So, this is why, on an annual basis, I strive for average returns in my index funds by design. Why do I do it? Because that’s going to give me the endurance to hold them for 50 years. And if you can earn average returns for 50 years, you’re going to end up in the top 1% of all investors, and you can do it with zero effort. What’s average in the US Stock Market? 6% real (six and a half percent real after inflation) is what’s been. If you can earn six and a half percent returns after inflation for 50 years, it’s going to achieve dynastic wealth, making your great-grandchildren wealthy, and you can do that with zero effort.
Now, look, past performance is not indicative, there’s a nuclear war, etc. You can come up with all these scenarios in which it’s not going to work out, you can come up with scenarios in which the economic conditions of the last 100 years are not going to replicate for the next hundred years. Okay, all those aside, earning average returns for an above-average period of time is way more lucrative than trying to earn superior returns for a shorter period of time.
In other words, stick to the boring stuff. Look at the last column in this chart. Those are the returns of a hypothetical portfolio of 50% in Nifty 500, Nifty Midcap 150, and Nasdaq 100, 30% in government bonds, and 20% in gold. The returns are pretty good. They aren’t as high as 100% equities and as low as 100% debt, but they are somewhere in the middle.
A 100% equity portfolio is like eating something new from a fancy hotel every day. A diversified portfolio, on the other hand, is like dal chawal. Now, you might enjoy eating something new every day for a while, but in the long run, you’ll ruin your health. Dal chawal, on the other hand, is boring but healthy. It’s not easy to stick to dal chawal in the long run, but you’ll live longer.
It doesn’t just end with investing in a diversified portfolio. Here’s a counterintuitive fact: most of your returns won’t come from high returns but from increasing your savings rate. Let me illustrate this with an example. This chart shows two scenarios:
- A monthly SIP of Rs 5,000 in the DSP equity and bond fund.
- A monthly SIP of Rs 5,000 in the same DSP Equity and Bond Fund, but with an annual increase of 5%. This means each year, you add 5% to the monthly investment amount, starting from Rs 5,000. So, it’s Rs 5,000 plus 5% in the first year, and this increment continues each year.”
In the scenario where you invest a fixed amount of Rs 5000 a month, you would’ve invested Rs 14 lakhs, which would’ve grown to Rs 1.19 crore over 23 years. If you had increased your SIP amount by 5% every year, you would’ve invested Rs 27 lakhs, which would’ve grown to Rs 1.59 crores. In both scenarios, the return on the fund is the same, but the final investment is different because you invested more.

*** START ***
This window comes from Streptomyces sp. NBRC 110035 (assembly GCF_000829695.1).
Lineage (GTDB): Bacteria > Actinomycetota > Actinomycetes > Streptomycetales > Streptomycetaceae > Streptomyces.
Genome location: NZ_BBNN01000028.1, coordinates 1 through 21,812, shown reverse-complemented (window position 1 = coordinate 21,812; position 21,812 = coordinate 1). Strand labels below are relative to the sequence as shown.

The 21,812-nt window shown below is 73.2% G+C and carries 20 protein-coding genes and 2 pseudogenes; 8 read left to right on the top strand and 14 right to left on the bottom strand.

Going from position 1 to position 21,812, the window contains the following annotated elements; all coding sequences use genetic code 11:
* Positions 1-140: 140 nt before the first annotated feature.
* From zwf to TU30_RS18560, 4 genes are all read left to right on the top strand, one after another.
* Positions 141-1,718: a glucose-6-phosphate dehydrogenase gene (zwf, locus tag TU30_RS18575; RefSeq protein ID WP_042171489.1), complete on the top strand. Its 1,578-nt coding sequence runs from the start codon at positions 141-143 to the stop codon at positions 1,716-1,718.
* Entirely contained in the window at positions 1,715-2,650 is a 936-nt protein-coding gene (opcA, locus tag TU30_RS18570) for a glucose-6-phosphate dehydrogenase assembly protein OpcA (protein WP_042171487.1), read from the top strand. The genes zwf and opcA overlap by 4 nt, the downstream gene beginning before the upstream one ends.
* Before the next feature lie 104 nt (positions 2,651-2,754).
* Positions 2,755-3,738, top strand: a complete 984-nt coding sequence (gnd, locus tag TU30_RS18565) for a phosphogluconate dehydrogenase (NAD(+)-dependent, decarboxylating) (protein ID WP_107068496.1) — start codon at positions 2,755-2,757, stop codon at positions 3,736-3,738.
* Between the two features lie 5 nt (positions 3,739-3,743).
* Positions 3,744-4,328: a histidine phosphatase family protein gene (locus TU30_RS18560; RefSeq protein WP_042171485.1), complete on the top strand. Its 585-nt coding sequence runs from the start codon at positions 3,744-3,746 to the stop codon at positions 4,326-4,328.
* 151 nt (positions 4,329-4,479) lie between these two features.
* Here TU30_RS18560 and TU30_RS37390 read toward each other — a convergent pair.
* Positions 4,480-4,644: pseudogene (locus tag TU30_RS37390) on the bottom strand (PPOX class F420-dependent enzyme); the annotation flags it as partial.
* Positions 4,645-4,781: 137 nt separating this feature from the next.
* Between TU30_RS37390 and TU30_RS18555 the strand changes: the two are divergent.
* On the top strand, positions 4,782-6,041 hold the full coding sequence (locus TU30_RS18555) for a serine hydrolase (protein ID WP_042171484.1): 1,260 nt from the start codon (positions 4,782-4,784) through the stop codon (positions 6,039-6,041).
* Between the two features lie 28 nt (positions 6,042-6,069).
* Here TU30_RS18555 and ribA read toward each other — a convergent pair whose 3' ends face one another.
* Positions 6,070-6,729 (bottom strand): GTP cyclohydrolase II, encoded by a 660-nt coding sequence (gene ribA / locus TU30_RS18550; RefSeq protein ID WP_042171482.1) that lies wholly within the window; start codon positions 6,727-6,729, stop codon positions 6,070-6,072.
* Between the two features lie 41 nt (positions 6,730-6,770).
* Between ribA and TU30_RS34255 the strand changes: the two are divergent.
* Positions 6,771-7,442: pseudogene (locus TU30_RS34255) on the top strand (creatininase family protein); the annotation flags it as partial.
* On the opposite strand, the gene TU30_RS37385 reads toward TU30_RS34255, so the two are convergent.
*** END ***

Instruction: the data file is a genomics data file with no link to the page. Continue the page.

Now, this is a hypothetical example. If you do well in your career, you will not only be able to invest more than Rs 5,000, but you will also be able to increase your SIP amount by more than 5% every year. You also might have bonuses and other large one-time cash flows that you can invest over and above this. So, you can very well build a large corpus. If you invest regularly, increase the investment amount every year, behave well, and if the markets do well, your final investment amount might give you a heart attack.
So, what is the best approach to investment success? In my opinion, less choice. Low cost. Don’t look at your portfolio values very frequently. Don’t peek! It’s a bit hyperbolic, but I tell people that every time they get a statement, throw it in the waste basket. Do not look at it. And only when you retire, open the statement. But before you open it, have a cardiologist in the room, because you’re probably going to have a heart attack. You simply won’t believe how much money you’ve accumulated over all those years. It’s the compounding. The phrase I use is this: “Enjoy the magic of compounding long-term investment returns without the tyranny of compounding long-term costs.” – Jack Bogle
Predicting is a fool’s errand but a solid business opportunity 😬
At the end of every year, you see “experts” and “specialists” try to predict how the markets will perform the next year. They use everything from artificial intelligence, blockchain, kundli, and technical analysis, but they are worse than a drunk guy making predictions. Most analysts are like Royal Challengers Bangalore (RCB), almost close to winning the trophy for 16 years.
This is just one example of how hard it is to make predictions. As much as we would like to think experts can predict the future, there’s no evidence of that, and you don’t have to take my word for it.
- In December 2022, the Financial Times surveyed 45 economists about their predictions for 2023. 85% of them predicted a recession in 2023. They were wrong.
- The CXO Advisory Group analysed 6584 forecasts from 68 finance gurus. Only 48% of the forecasts were accurate, and 66% of the gurus were accurate by less than 50%.
- Vanguard looked at the predictions of top analysts from 2011, and the actual returns of the S&P 500 index were wrong in 9 out of 12 years.